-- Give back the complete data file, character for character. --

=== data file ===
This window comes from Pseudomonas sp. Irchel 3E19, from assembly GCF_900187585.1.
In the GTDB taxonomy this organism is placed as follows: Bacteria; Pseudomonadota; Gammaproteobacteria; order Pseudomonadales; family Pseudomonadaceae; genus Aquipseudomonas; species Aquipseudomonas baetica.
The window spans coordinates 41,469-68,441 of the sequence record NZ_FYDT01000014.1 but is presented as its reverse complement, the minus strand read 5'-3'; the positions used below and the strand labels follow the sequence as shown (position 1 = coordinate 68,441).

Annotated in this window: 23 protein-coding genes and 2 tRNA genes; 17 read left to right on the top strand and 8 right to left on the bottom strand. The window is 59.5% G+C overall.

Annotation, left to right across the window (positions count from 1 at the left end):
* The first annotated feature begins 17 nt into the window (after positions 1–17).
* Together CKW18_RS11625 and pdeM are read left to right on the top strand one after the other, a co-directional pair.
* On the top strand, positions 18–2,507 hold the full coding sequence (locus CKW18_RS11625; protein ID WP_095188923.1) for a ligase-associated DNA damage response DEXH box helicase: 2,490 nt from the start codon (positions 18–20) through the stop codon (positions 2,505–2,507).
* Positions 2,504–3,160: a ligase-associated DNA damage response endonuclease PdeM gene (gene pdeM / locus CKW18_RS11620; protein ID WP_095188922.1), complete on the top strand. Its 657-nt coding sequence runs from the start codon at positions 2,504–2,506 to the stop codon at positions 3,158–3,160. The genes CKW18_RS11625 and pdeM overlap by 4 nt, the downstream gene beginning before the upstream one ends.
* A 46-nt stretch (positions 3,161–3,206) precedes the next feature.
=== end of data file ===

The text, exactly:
This window comes from Pseudomonas sp. Irchel 3E19, from assembly GCF_900187585.1.
In the GTDB taxonomy this organism is placed as follows: Bacteria; Pseudomonadota; Gammaproteobacteria; order Pseudomonadales; family Pseudomonadaceae; genus Aquipseudomonas; species Aquipseudomonas baetica.
The window spans coordinates 41,469-68,441 of the sequence record NZ_FYDT01000014.1 but is presented as its reverse complement, the minus strand read 5'-3'; the positions used below and the strand labels follow the sequence as shown (position 1 = coordinate 68,441).

Annotated in this window: 23 protein-coding genes and 2 tRNA genes; 17 read left to right on the top strand and 8 right to left on the bottom strand. The window is 59.5% G+C overall.

Annotation, left to right across the window (positions count from 1 at the left end):
* The first annotated feature begins 17 nt into the window (after positions 1–17).
* Together CKW18_RS11625 and pdeM are read left to right on the top strand one after the other, a co-directional pair.
* On the top strand, positions 18–2,507 hold the full coding sequence (locus CKW18_RS11625; protein ID WP_095188923.1) for a ligase-associated DNA damage response DEXH box helicase: 2,490 nt from the start codon (positions 18–20) through the stop codon (positions 2,505–2,507).
* Positions 2,504–3,160: a ligase-associated DNA damage response endonuclease PdeM gene (gene pdeM / locus CKW18_RS11620; protein ID WP_095188922.1), complete on the top strand. Its 657-nt coding sequence runs from the start codon at positions 2,504–2,506 to the stop codon at positions 3,158–3,160. The genes CKW18_RS11625 and pdeM overlap by 4 nt, the downstream gene beginning before the upstream one ends.
* A 46-nt stretch (positions 3,161–3,206) precedes the next feature.